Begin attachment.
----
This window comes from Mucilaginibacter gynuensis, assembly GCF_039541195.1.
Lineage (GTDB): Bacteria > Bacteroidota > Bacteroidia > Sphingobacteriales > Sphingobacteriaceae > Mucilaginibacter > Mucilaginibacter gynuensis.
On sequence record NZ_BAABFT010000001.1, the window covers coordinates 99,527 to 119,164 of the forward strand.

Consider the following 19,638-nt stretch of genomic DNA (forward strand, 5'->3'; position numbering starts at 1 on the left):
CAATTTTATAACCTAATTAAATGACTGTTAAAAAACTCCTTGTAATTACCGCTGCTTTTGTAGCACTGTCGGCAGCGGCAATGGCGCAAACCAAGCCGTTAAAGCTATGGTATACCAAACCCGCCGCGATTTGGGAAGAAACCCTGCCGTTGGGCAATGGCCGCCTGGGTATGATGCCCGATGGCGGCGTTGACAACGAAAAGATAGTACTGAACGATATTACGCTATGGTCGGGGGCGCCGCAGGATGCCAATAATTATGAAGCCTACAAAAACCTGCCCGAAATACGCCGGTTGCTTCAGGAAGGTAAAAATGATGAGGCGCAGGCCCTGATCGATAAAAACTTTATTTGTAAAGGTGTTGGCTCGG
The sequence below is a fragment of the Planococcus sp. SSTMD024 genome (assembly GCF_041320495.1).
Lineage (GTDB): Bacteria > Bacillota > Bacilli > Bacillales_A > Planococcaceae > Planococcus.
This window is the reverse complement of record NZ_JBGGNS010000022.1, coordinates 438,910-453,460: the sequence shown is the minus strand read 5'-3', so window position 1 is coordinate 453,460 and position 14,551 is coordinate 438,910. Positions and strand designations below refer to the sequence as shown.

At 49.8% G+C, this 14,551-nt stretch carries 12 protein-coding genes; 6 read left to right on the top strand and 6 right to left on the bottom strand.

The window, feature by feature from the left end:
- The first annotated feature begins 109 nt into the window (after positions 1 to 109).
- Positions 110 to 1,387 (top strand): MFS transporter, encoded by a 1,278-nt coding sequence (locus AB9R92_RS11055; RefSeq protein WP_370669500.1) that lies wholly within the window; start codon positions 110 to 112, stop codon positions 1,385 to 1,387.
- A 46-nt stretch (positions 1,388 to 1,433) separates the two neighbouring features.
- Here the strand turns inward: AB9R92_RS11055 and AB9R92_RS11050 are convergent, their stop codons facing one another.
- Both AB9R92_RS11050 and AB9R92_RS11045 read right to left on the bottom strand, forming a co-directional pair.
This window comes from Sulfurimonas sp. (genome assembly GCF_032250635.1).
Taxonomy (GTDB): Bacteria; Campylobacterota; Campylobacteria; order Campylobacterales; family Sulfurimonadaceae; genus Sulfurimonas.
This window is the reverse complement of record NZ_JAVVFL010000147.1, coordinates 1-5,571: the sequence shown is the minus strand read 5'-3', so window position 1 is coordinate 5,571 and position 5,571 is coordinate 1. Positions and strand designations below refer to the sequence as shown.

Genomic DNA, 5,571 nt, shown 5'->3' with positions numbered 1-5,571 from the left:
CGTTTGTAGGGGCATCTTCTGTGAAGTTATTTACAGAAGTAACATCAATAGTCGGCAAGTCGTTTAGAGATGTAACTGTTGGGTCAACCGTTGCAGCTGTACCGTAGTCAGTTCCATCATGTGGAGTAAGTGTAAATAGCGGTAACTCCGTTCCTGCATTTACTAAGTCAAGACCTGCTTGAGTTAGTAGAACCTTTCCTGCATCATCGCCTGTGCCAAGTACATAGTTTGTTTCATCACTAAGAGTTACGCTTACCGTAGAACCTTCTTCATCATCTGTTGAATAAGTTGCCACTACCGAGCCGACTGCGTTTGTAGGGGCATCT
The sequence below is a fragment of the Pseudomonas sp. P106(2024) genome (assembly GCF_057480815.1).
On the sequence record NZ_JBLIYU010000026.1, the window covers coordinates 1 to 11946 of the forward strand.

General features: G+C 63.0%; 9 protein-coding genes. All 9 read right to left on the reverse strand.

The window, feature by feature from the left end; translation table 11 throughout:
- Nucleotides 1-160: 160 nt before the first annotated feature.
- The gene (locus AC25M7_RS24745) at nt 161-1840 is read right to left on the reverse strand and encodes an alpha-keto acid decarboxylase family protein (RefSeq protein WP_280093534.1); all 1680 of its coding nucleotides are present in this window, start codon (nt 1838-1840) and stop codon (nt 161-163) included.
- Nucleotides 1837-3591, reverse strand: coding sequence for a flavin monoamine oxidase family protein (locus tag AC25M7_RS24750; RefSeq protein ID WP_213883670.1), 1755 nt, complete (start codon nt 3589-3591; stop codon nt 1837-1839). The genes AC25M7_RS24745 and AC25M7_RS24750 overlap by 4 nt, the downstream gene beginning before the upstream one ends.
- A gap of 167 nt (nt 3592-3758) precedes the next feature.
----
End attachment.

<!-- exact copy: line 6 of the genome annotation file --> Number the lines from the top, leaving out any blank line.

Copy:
The sequence below is a fragment of the Planococcus sp. SSTMD024 genome (assembly GCF_041320495.1).